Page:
Forget Bitcoin: You're Better Off Buying These 3 Stocks

Some cryptocurrencies have skyrocketed in value in recent years. While riding that wave on the way up can be fun, it's important for crypto speculators to remember that cryptocurrencies are also prone to huge swings on the downside , too.

Knowing that, we asked a team of Motley Fool contributors to share a stock that they believe holds explosive growth potential but is much less risky than crypto assets. Here's why they highlighted Synopsys (NASDAQ: SNPS) , Best Buy (NYSE: BBY) , and Novocure (NASDAQ: NVCR) .

FIve adults leaning on a wall with smartphones in their hands

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An EDA specialist

Ashraf Eassa (Synopsys): Instead of buying bitcoin, take a look at electronic design automation specialist Synopsys, which builds the tools that chip designers use to make their chips. On top of that, Synopsys also develops intellectual properties that chip designers can license and incorporate into their chip designs, which saves those chip designers from having to reinvent the wheel.

One trend that benefits Synopsys is that many companies are starting to design their own chips.

"We see new chip and systems companies entering the market, as big data and [artificial intelligence] are driving new computer and chip architectures optimized for machine learning," Synopsys CEO Aart de Geus said on the company's May 23 earnings conference call.

Synopsys isn't just making pie-in-the-sky promises about the future, though. The company said that its revenue from electronic design automation tools "continues to outpace the competition" (suggesting share gains) and revenue from its intellectual property "continues its double-digit growth."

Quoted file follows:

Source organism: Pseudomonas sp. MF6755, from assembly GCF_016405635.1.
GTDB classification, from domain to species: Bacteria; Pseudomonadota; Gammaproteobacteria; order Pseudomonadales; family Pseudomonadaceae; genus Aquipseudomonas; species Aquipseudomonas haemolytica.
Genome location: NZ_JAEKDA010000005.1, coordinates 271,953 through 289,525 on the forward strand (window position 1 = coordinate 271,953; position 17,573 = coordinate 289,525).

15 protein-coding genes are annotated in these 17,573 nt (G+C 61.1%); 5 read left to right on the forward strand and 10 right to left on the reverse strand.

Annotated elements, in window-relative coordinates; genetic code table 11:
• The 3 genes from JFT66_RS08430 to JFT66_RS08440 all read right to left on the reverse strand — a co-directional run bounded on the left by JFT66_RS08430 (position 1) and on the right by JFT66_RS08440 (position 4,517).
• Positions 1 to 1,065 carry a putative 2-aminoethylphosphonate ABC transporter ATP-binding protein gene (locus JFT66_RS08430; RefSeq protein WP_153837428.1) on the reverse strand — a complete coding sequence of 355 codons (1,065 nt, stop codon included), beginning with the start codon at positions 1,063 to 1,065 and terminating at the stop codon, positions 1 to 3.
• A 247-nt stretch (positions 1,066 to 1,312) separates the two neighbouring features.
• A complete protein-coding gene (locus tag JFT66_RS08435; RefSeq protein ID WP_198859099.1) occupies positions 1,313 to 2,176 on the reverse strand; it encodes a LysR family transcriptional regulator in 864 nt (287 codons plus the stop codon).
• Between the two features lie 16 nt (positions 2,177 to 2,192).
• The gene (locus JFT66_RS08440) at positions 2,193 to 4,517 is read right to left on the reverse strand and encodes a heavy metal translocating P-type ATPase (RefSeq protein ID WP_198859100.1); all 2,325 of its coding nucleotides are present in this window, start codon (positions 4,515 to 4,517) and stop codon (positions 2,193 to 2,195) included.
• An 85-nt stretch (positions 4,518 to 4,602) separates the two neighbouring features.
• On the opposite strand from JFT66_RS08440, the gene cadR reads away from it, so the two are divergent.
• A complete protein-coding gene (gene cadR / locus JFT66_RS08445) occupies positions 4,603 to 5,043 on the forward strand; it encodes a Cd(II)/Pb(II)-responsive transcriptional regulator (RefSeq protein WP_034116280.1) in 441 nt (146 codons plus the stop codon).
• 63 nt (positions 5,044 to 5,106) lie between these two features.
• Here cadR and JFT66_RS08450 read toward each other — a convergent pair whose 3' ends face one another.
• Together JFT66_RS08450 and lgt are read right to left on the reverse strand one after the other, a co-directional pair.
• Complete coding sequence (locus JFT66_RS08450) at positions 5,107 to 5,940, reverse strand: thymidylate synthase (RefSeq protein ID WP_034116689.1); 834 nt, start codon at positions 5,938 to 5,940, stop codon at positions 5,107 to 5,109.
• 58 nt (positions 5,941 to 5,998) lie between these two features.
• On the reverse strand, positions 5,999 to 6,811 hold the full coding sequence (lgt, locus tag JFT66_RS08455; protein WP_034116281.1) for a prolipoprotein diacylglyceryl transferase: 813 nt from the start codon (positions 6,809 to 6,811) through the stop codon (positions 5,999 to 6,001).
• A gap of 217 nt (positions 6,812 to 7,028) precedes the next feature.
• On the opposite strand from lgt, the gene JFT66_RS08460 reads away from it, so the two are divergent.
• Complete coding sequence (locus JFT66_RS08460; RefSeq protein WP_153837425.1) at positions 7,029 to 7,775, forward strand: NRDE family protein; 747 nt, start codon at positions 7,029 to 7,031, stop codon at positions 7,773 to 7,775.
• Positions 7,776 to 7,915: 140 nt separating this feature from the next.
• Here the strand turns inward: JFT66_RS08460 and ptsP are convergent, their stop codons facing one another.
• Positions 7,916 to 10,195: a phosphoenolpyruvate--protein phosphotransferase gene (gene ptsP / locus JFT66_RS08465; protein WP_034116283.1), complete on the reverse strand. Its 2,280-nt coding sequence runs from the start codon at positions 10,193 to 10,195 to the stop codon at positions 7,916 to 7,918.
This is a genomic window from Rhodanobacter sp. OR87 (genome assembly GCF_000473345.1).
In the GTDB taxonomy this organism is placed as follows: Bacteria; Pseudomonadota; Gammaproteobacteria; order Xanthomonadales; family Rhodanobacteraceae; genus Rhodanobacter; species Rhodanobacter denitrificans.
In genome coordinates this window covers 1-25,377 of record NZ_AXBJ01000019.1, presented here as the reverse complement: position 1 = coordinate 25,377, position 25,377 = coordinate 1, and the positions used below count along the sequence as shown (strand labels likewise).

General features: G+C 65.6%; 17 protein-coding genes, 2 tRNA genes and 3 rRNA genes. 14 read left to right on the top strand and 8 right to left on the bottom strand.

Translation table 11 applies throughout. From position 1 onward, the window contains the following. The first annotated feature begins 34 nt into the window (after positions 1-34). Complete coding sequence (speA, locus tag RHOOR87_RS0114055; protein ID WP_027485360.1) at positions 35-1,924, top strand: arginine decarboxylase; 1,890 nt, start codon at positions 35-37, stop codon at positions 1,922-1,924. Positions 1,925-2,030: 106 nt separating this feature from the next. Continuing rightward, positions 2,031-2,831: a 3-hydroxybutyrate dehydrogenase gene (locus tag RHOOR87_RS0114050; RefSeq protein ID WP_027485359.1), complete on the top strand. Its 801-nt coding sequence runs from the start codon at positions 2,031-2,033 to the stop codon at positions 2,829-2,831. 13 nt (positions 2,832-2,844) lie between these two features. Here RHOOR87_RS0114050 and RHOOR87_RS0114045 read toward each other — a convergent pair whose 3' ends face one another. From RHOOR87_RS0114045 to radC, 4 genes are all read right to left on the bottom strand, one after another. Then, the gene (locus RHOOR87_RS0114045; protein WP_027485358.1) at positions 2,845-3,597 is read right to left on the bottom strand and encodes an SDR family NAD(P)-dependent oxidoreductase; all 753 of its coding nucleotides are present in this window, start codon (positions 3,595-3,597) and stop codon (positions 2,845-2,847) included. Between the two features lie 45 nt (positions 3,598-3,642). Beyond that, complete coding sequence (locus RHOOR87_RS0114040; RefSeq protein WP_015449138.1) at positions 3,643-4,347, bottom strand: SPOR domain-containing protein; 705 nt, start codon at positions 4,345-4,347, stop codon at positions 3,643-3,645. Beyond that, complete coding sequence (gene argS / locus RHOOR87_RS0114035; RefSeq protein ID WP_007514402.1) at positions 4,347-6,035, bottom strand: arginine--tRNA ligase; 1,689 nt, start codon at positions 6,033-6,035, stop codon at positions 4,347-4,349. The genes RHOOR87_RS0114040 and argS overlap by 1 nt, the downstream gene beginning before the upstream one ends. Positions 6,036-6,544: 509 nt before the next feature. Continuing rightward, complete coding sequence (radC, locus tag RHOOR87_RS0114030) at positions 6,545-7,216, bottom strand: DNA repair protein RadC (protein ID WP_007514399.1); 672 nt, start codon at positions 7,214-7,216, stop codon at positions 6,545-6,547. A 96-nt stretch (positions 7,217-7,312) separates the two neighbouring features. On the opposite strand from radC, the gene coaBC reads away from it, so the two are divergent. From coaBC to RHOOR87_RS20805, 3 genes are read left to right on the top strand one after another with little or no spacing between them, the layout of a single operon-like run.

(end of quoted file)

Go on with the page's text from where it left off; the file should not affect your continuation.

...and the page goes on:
This all seems to be translating nicely into tangible financial results as the company says that it's "on track for a record revenue and earnings year." Synopsys' revenue guidance for the year is between $3.07 billion and $3.1 billion, with non-GAAP earnings per share expected to come in between $3.76 and $3.83; at the midpoint of each of these ranges, Synopsys' revenue and earnings-per-share growth would be 13.2% and 10.9%, respectively -- both representing good growth.

The stock isn't super cheap -- it's trading at around 23.54 times the midpoint of its non-GAAP revenue guidance -- but considering its strong execution and the opportunities that seem to lie ahead for the company, the shares still seem worth a look.

A thriving retailer

Tim Green(Best Buy): Six years ago, consumer electronics retailer Best Buy looked like a risky stock. Not as risky as bitcoin -- few stocks are. But Best Buy was struggling, and it desperately needed a change of course.

Fast-forward to today, Best Buy is thriving . Under CEO Hubert Joly, the company has completely turned itself around. Best Buy has made its prices more competitive, slashed unnecessary costs while investing in customer-facing labor, and greatly improved its e-commerce business. It's a true omnichannel retailer, leveraging its stores for online order pickup and for fulfilling some online orders.

The results are nothing short of miraculous. During the first quarter, for example, comparable sales surged 7.1% and adjusted earnings per share jumped 37%. The company is using its rock-solid balance sheet and ample free cash flow to buy back a boatload of shares, with plans to spend at least $1.5 billion on share buybacks in fiscal 2019.